Exotic British spy who defied
Gestapo brutality to the end
By Alan Hamilton
The story of a prince's daughter and the SS guard who tortured and shot her has been uncovered.
Noor-un-nisa Inayat Khan (SOE
Noor-un-nisa Inayat Khan occupied "the principal and most dangerous post in France" until her capture and execution by the Nazis in 1944. Her diary identifies her prison-camp torturer. (THE KHAN FAMILY)
SHE was one of the most beautiful,
exotic and unlikely spies to
serve the Allies in wartime Europe. Like so many others, she
perished at the hands of the SS in Dachau concentration camp.
Research in British and German archives has uncovered the full story of Noor-un-nisa Inayat Khan, who was born in pre-revolutionary Moscow to an Indian mystic prince and an American woman. She joined Britain's Special Operations Executive and was betrayed with her radio as she transmitted from occupied Paris.
When her 225-page personal file
was released recently by the
National Archives in London, it was found to contain one
extraordinary fact: the name of the SS camp guard who beat her to a pulp before shooting her through the back of the head. Yet she never betrayed a secret and died with the single word liberté on her
bruised and bleeding lips.
One of only three wartime women to be awarded the George Cross, the highest decoration for gallantry away from the field of battle, Noor is the least known. Her fellow Resistance workers have been commemorated in feature films: Odette Hallowes was played by Anna Neagle in Odette and Violette Szabo by Virginia McKenna in Carve Her Name With Pride.
There have been books about Noor, but new light will be shed on her short yet remarkable life in a Timewatch documentary to be shown on BBC Two next Friday.
In 1958, a former Dutch prisoner of the Nazis known as "A.F." who witnessed Noor's execution read her biography and wrote to its author, Jean Overton Fuller. He revealed her killer to be Wilhelm Ruppert, a sadistic SS guard at the camp, and he described Noor's last moments on September 12, 1944.
"The SS undressed the girl and
she was terribly beaten by Ruppert
all over her body. She did not cry, neither said anything. When
Ruppert got tired and the girl was a bloody mess he told her then he would shoot her. She had to kneel and the only word she said, before Ruppert shot her from behind through the head, was `liberté'." She was 30 years old.
Even before her wartime service,
Noor's life was out of the
ordinary. Descended from a Muslim prince who died resisting the
British Raj, she spent her early childhood among the Tsarist
nobility before the 1917 revolution forced her family to flee to
France. When Paris fell to the Germans in 1940, they had to seek
refuge again, this time in England.
Driven by ideals of freedom and
calling herself Nora Baker, she
volunteered for SOE, which specialised in dropping agents behind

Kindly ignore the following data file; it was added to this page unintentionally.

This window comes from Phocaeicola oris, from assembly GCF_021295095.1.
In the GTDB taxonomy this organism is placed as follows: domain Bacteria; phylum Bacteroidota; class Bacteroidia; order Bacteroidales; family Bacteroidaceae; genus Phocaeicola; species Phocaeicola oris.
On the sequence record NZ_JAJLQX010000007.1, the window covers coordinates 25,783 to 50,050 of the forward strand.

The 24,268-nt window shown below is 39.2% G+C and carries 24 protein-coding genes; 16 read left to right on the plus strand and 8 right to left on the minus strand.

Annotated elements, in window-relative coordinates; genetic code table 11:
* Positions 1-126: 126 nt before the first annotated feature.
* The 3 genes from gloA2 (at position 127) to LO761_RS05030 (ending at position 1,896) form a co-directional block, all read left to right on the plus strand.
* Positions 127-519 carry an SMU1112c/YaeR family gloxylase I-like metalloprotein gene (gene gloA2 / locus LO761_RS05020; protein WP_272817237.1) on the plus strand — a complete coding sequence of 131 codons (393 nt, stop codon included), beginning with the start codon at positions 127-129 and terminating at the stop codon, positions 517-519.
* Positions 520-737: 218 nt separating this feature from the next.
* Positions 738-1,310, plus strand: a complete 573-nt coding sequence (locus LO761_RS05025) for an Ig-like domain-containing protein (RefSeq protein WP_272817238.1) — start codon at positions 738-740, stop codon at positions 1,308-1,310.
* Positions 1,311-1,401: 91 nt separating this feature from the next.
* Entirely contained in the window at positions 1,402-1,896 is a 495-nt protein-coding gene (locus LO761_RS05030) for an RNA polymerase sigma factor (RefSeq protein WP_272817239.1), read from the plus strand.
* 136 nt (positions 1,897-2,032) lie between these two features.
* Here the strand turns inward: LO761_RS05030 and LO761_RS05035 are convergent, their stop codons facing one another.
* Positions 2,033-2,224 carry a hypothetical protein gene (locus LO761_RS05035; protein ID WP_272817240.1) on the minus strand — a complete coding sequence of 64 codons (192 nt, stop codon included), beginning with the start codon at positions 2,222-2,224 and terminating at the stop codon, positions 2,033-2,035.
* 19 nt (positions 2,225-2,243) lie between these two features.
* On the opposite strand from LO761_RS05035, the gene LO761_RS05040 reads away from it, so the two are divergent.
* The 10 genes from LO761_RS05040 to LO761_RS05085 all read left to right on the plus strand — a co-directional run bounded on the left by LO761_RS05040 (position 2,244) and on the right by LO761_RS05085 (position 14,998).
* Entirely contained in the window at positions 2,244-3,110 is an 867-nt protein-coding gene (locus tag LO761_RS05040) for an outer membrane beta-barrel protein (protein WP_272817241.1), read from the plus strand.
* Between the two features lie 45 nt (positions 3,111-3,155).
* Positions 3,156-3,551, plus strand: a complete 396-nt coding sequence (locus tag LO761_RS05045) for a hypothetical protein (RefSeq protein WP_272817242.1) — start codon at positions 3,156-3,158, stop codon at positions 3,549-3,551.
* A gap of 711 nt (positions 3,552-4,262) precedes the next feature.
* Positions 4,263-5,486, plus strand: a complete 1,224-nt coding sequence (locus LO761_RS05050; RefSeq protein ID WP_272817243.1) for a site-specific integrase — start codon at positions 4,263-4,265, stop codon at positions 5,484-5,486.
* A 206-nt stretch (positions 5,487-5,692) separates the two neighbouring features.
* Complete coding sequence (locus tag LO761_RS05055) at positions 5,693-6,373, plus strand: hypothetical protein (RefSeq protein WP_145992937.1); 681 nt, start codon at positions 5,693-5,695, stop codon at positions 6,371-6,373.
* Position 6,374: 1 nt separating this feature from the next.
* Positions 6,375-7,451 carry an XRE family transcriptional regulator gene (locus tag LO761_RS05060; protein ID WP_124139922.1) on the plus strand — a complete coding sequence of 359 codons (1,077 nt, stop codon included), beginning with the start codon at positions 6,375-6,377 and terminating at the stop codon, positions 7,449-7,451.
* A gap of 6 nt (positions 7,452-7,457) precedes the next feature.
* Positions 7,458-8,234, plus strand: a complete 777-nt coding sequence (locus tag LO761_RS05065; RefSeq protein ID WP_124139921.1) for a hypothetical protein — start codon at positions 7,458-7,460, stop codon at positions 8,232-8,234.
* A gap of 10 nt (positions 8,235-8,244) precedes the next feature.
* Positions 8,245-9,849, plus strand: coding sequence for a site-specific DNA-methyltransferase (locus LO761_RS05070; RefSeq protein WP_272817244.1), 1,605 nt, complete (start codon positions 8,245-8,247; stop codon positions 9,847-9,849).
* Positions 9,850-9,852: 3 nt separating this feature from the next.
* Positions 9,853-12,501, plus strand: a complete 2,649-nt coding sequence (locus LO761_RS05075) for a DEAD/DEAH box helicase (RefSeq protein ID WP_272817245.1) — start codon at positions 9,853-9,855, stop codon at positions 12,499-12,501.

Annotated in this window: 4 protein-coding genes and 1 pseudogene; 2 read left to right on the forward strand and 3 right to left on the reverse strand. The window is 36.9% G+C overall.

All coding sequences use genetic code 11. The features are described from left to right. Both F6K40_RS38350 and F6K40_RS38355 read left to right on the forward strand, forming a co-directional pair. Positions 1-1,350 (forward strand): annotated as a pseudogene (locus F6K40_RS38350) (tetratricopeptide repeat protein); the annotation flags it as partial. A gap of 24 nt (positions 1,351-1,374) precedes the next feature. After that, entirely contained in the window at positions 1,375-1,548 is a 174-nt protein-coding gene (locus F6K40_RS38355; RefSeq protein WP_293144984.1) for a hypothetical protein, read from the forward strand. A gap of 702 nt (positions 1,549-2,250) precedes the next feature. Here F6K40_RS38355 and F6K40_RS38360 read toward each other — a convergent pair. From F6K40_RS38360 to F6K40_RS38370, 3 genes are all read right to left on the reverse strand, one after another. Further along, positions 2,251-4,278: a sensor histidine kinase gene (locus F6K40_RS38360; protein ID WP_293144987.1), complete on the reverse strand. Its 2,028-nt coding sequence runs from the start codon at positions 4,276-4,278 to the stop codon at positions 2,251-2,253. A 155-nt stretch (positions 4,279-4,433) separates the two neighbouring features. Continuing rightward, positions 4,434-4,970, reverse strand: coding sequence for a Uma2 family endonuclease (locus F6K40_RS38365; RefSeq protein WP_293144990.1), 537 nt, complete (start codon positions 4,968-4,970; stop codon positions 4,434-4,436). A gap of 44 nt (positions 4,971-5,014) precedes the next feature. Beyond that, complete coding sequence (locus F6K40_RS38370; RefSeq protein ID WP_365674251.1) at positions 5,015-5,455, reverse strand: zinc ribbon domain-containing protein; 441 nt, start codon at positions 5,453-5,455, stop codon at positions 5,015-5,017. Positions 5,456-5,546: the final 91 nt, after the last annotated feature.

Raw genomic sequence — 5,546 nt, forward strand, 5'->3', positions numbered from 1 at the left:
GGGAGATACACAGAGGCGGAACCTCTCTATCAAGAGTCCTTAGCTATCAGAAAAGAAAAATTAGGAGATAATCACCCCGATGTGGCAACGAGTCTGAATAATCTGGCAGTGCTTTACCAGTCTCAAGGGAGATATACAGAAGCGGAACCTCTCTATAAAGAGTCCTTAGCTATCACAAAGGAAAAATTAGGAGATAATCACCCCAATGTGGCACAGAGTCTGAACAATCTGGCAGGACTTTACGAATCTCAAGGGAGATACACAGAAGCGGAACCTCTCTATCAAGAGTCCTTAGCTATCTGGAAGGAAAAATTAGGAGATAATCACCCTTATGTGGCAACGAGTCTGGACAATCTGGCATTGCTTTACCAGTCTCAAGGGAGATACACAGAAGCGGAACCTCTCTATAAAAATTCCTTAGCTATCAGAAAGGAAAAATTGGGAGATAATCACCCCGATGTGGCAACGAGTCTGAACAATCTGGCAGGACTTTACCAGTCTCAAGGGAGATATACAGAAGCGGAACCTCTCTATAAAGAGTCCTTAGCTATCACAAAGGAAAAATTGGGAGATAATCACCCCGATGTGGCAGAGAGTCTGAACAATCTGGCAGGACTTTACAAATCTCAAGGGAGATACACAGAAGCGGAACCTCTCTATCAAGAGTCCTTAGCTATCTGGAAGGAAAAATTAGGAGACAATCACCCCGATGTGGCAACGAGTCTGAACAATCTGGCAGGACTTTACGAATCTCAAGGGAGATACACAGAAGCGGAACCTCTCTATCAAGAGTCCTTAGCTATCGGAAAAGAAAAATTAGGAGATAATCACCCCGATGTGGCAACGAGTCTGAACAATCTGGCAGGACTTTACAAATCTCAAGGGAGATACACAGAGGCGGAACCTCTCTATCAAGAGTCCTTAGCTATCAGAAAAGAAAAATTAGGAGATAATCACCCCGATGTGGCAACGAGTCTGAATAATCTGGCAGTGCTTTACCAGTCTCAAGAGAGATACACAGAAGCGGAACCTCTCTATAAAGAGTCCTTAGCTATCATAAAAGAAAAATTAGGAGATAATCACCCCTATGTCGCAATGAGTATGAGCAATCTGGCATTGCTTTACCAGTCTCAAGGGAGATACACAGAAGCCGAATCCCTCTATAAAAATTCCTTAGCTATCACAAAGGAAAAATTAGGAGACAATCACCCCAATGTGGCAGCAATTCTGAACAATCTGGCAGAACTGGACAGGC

enemy lines. Trained at the secret Baker Street headquarters, she
proved a poor recruit, being too clumsy, too emotional and too
scared of handling weapons.
Bob Maloubier, another French
refugee trained at Baker Street, sent home to become a successful saboteur
and now aged 83, said
yesterday: "Above all she was definitely a very brave lady. It was
extremely tricky operating under the noses of the Germans."
Noor's courage and determination
outweighed her ineptitude, and her masters sent her into France with a
radio set and the codename
Madeleine on June 16, 1943.
From the start she was on the
run, moving her radio all over Paris
to transmit details of troop movements essential for the planning of
the D-Day invasion. The Prosper underground network of which she was a vital link was quickly penetrated by the Germans, thanks to an SOE double agent, Henri D. She was ordered home, but declined to board the RAF Lysander sent for her and carried on transmitting as virtually the last link between the Resistance and London.
General Sir Colin Gubbins, the
head of SOE, said that she
occupied "the principal and most dangerous post in France". She had remarkable luck; stopped by the Gestapo as she cycled with her radio, she persuaded them that it was a cine projector. But after 3½ months her luck ran out; she was betrayed by Renée Garry, the sister of one of her Resistance colleagues. Garry is thought to have been jealous of her role as an SOE agent.
When captured, Noor was carrying
a codebook listing all her radio
messages, sent and received, which allowed the Germans to send false messages to London for a time. But after the war the former head of the Gestapo in Paris said that despite interrogation and torture, Noor never told them a thing.
She had been dead eight years
when her nephew, David Harper, was born, but from endless family chatter
he feels as if he knew
her. "She was a paradox. She was sensitive, a lover of music and
poetry, a musician and writer of children's stories. Yet she was
terribly strong-willed and prepared to risk her life for a cause;
she was fighting for an ideal, like so many others at that time," he
said. SS Trooper Wilhelm Ruppert was tried for war crimes and executed by the Americans on May 29, 1946.
ynn Philip Hodgson and Alan Paul Longfield would like to invite you to the gala release of their new book, the seventh in the series